So the group heads northwest, aiming to avoid the mutants, and perhaps find some salvage in the factory. Since they are moving into the deadlands, all the new terrain is now rolled on the deadlands table. In this case I also get irradiated lands and crags. The irradiated lands are just like blasted lands, except they are radioactive. Not a good place to be, but unless the players carry a geiger counter, they might not notice until they start getting sick. The crags are blasted landscapes of tumbled rocks, and large rifts. Crags do not count as deadlands, and thus new hexes next to crag hexes are not forced to roll on the deadlands table, meaning that crags will often be found at the edge of deadlands.

The features rolls provide a pre-fallout animal population in the radiated zone (12) (which I decide to change to a unique post-fall animal population: giant two-headed vipers), and the Telescopes/Windmills/Powerstation result to the northwest, which I interpret as the blasted remains of a major nuclear power station (13). And once again a random encounter. However, this time we are in Inhospitable terrain, so subtract 75 from the roll. I roll 53, which results in a negative number. So there is no random encounter after all.

Continuing northwest they simply find more blasted lands. There is feature, a hermit, which I decide is a ghoul hermit (14), who probably hunts the two-headed vipers in the neighboring hex. But the group won't actually find him unless they enter that hex.

Which they don't, instead continuing northwest. By the time they enter the hex, it is getting time to set camp. But they do see some hills to the north that look decidedly more green (well, brownish green) than the deadlands. There are no features, and no random encounter.

The next morning they head north, aiming to leave the deadlands behind. However, while the hex north of the hill will be rolled on the badlands table, both the northwestern and the northeastern hexes border a deadlands hex. And indeed it they both turn out to be blasted lands. It also turns out that there is a camouflaged bunker(15), the tumbled remains of a trailer park(17), and an operational factory(16) in each of the three hexes. I roll on the random encounters tables a few times to get inspiration, and decide that the bunker is abandoned, while the factory is being run by semi-raiders who is using it to churn out ammunition.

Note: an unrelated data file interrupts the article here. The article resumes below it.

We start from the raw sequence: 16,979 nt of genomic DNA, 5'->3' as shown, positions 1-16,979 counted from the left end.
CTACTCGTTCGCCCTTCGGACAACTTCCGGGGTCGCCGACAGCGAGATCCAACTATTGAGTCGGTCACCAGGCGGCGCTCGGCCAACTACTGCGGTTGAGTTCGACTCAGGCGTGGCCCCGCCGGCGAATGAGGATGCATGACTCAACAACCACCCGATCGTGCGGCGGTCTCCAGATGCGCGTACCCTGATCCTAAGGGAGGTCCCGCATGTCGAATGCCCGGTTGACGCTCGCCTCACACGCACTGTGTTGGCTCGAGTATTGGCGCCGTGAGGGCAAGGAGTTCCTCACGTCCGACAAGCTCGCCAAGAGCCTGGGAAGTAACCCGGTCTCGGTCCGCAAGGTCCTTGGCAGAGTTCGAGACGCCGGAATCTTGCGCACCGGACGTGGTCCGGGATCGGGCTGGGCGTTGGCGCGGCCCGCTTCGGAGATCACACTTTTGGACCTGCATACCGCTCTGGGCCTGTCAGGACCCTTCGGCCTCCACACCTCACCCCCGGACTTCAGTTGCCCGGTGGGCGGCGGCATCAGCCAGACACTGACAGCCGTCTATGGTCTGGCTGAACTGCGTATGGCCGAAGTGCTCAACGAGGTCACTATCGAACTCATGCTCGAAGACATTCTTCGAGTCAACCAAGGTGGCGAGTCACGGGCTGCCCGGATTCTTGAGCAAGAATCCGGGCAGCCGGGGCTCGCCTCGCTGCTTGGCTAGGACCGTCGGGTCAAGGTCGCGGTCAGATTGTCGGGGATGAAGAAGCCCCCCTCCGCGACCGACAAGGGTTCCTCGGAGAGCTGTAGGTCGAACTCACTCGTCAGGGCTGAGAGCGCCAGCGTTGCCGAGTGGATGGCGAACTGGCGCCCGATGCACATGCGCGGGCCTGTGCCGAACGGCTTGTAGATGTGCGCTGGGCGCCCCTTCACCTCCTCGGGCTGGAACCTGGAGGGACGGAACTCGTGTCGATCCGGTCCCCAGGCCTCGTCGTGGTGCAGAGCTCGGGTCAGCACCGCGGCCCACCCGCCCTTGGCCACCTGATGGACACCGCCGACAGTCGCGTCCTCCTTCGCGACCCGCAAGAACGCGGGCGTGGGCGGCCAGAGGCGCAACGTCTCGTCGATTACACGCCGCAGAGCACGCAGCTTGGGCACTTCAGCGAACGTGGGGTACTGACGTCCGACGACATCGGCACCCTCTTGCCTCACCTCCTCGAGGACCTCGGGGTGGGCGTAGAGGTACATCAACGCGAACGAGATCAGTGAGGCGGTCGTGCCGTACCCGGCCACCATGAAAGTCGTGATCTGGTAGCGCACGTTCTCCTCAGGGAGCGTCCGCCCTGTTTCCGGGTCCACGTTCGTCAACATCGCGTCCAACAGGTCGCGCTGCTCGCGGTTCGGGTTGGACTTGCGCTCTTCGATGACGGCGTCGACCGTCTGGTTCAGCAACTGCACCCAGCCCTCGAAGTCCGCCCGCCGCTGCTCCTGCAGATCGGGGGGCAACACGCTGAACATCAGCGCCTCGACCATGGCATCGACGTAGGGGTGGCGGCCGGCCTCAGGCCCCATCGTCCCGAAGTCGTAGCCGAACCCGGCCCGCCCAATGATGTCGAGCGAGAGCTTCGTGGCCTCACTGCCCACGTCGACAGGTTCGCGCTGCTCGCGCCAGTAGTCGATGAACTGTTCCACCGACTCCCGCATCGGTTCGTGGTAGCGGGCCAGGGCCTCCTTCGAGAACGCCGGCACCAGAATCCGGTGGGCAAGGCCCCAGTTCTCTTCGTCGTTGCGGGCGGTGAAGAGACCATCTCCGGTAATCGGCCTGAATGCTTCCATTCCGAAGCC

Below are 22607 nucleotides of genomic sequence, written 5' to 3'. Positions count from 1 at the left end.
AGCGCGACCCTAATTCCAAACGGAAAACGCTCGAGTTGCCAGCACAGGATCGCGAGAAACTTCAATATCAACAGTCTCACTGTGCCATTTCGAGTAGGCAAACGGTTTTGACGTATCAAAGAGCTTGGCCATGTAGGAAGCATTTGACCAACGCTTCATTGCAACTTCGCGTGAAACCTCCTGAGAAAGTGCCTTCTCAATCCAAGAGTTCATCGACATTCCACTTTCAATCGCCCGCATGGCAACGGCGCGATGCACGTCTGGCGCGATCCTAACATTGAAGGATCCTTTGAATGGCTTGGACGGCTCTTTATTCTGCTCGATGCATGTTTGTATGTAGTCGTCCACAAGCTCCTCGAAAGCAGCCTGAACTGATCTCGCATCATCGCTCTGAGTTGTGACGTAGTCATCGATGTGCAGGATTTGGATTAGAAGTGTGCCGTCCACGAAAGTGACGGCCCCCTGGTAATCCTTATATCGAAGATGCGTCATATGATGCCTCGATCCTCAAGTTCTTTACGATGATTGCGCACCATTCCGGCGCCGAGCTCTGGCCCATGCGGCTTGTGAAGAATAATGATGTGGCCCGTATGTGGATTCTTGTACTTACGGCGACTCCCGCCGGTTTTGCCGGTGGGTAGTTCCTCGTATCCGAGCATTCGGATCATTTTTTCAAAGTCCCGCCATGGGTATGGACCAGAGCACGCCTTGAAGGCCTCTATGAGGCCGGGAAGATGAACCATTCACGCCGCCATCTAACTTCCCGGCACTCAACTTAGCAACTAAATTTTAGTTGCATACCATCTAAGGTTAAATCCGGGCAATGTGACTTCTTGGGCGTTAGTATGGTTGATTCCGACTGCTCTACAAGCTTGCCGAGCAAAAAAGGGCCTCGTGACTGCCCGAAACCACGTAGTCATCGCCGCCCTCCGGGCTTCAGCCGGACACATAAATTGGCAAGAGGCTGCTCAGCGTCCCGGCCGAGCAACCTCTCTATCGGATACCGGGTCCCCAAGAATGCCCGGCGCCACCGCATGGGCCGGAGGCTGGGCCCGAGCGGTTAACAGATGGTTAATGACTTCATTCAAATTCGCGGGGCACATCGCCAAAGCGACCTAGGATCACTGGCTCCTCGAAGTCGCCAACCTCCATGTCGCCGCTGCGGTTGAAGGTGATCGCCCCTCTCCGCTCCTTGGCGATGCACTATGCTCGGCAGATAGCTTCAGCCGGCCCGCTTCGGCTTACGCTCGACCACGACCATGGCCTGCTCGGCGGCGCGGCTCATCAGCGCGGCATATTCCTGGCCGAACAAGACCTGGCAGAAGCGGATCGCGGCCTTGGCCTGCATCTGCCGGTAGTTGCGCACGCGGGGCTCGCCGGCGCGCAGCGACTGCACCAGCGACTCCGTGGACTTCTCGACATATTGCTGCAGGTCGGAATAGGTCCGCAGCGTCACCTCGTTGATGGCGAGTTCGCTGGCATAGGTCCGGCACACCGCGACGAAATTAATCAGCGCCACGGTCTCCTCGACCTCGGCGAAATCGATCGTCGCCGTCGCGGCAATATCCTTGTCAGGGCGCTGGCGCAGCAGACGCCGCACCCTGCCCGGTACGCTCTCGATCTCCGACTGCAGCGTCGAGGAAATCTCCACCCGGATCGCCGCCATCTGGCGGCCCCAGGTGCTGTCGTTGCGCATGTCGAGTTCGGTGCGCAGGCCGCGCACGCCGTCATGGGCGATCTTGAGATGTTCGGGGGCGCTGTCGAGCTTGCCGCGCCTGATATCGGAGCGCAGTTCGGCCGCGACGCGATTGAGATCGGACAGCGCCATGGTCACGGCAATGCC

Tired of the desert the group crosses the river, and going across the hills and crossing the river cost them most of the day, and this is the hex they end up in by the end of the day. The result is the same as the previous hex, with two hexes of blasted lands and one of badlands. This time there are no features, but there is a random encounter. As the group reaches the other side of the river, they disturb a nest of mole rats.

And I think I'll stop here. I may already have dragged it out too long.

One obvious problem with the above is that there is no way of knowing the terrain, before it is actually rolled up. Not only would nobody in Megaton know even the fact that there was a large stretch of deadlands to the northwest, but the inhabitants of the smuggler settlement wouldn't know whether it was 1, 2, 4 or 8 hexes wide. But that's an integral weakness of the concept I'd think.

mandag den 7. marts 2011

The Terrain Tables

Next part of my fallout tables are up. I did just intend it to be one table, but I ended up with 4. I sense a trend forming.

First is the general terrain table, or the Badlands table. Anytime the players move into a new area, I'll be rolling to check the terrain of the area, generally using the table below.

There are two other tables for specific types of areas.
The deadlands table:

And the woodlands table:

Finally an area might also have a feature of some kind. I'm currently working with a 50% chance of a feature, chosen from the table below:

This table is optimized for badlands, but I'll probably use it for the other two terrain types as well, and just tweak the results I get.

On the features table, the features from 20-29, 40-49 and 60-69 are features that might not be discovered by a group just passing through the area. Theoretically, it also presents them so that 20 is the most likely find and 29 the least likely find. But at the current time I haven't decided for a technique to determine whether the group stumbles across the feature. I might just end up using a 50% chance and some common sense.

Now, I haven't told too much exactly how I'm going to use the tables, but that is because I intend to run a demo of sorts once I've got all the tables up.

The Assassin's Guild

A few days ago Al wrote about The Book of the New Sun over on Beyond the Black Gate and how the weird pictures of that universe spring to his mind once in a while. Coincidentally I'm reading the same series at the moment. It is slow going, as I don't really read all that much at the moment, advancing a couple of pages a month or something like that.